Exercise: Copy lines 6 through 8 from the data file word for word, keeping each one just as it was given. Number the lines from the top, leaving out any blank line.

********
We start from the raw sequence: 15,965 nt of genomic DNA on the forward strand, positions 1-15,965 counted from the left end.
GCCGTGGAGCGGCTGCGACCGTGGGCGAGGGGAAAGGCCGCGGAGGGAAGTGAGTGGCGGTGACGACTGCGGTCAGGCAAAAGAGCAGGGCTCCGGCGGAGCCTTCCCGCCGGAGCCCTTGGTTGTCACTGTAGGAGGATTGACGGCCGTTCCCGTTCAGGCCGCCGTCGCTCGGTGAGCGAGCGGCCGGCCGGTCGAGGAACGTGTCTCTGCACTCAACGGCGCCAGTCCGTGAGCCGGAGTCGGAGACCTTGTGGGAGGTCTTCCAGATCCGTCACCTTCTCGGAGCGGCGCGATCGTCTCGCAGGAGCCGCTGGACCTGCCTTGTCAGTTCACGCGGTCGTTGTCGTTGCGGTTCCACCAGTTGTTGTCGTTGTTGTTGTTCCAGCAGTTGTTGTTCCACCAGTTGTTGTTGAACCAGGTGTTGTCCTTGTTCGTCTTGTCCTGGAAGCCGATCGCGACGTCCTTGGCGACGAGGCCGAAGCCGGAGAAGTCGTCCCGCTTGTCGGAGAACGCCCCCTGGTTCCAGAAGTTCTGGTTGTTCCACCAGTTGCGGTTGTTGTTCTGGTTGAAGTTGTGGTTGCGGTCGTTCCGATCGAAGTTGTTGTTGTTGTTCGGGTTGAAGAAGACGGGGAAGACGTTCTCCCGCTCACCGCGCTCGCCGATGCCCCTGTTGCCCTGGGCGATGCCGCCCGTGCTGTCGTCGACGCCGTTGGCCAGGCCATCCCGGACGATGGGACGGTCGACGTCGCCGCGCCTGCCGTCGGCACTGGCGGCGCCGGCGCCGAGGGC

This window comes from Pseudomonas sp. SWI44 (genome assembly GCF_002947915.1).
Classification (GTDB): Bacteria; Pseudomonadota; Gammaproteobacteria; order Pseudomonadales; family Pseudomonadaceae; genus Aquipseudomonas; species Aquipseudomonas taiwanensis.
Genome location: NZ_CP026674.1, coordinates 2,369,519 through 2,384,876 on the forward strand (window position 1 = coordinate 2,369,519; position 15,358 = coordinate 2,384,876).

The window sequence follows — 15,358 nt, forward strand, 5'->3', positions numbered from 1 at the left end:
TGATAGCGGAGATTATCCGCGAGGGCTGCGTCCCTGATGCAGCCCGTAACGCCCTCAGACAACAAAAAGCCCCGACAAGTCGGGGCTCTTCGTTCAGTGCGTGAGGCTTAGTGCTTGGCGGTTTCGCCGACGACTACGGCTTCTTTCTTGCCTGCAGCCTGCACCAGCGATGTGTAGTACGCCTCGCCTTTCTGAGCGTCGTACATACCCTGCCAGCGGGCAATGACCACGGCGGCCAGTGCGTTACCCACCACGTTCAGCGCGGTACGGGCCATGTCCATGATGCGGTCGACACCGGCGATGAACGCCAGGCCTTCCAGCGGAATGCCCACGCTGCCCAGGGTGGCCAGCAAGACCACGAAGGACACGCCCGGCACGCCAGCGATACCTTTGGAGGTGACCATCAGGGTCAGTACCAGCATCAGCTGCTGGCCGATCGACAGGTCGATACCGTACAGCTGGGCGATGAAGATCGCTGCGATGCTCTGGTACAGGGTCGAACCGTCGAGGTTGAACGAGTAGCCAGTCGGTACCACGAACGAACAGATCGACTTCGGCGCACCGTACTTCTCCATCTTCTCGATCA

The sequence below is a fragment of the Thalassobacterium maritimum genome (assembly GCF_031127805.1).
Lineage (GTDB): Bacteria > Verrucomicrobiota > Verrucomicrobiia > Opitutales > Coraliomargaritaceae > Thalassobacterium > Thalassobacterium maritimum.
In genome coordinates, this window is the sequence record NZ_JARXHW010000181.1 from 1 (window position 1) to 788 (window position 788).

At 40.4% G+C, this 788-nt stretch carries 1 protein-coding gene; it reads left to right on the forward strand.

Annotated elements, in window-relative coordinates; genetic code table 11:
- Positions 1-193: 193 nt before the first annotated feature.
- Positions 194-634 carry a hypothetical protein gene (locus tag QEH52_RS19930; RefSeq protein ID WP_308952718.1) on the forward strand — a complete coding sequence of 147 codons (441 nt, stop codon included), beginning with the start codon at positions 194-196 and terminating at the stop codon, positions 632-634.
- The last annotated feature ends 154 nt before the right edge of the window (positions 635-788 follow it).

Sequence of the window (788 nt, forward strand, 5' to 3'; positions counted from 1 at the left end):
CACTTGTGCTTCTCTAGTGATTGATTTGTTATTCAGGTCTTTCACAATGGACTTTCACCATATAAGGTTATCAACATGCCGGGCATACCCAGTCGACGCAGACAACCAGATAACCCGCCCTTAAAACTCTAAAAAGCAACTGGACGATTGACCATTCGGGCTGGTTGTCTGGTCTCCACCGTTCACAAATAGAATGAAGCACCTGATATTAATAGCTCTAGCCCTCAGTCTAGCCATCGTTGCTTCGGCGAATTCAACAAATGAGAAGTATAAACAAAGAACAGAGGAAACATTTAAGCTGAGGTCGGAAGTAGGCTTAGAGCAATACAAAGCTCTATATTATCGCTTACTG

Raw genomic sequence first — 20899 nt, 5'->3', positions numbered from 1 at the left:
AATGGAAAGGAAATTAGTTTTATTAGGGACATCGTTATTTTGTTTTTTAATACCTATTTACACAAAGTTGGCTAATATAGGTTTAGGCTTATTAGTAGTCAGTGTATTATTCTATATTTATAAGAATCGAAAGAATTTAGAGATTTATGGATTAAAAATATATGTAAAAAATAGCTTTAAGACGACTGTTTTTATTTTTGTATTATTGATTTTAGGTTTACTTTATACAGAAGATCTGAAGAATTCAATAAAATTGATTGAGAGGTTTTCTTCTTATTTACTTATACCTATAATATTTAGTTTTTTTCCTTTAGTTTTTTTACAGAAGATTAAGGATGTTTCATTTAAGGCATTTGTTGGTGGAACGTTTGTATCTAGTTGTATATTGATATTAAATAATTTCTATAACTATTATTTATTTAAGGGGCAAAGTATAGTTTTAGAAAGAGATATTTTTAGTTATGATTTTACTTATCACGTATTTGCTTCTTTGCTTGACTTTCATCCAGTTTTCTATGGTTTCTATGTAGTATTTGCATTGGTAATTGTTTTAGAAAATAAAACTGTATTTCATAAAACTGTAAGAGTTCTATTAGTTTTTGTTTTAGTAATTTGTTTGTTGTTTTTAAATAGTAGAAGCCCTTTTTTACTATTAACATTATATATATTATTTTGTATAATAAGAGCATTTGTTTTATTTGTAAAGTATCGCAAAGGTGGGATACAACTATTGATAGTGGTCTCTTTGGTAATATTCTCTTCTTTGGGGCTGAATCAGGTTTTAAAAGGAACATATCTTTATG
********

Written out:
The window sequence follows — 15,358 nt, forward strand, 5'->3', positions numbered from 1 at the left end:
TGATAGCGGAGATTATCCGCGAGGGCTGCGTCCCTGATGCAGCCCGTAACGCCCTCAGACAACAAAAAGCCCCGACAAGTCGGGGCTCTTCGTTCAGTGCGTGAGGCTTAGTGCTTGGCGGTTTCGCCGACGACTACGGCTTCTTTCTTGCCTGCAGCCTGCACCAGCGATGTGTAGTACGCCTCGCCTTTCTGAGCGTCGTACATACCCTGCCAGCGGGCAATGACCACGGCGGCCAGTGCGTTACCCACCACGTTCAGCGCGGTACGGGCCATGTCCATGATGCGGTCGACACCGGCGATGAACGCCAGGCCTTCCAGCGGAATGCCCACGCTGCCCAGGGTGGCCAGCAAGACCACGAAGGACACGCCCGGCACGCCAGCGATACCTTTGGAGGTGACCATCAGGGTCAGTACCAGCATCAGCTGCTGGCCGATCGACAGGTCGATACCGTACAGCTGGGCGATGAAGATCGCTGCGATGCTCTGGTACAGGGTCGAACCGTCGAGGTTGAACGAGTAGCCAGTCGGTACCACGAACGAACAGATCGACTTCGGCGCACCGTACTTCTCCATCTTCTCGATCA

The sequence below is a fragment of the Thalassobacterium maritimum genome (assembly GCF_031127805.1).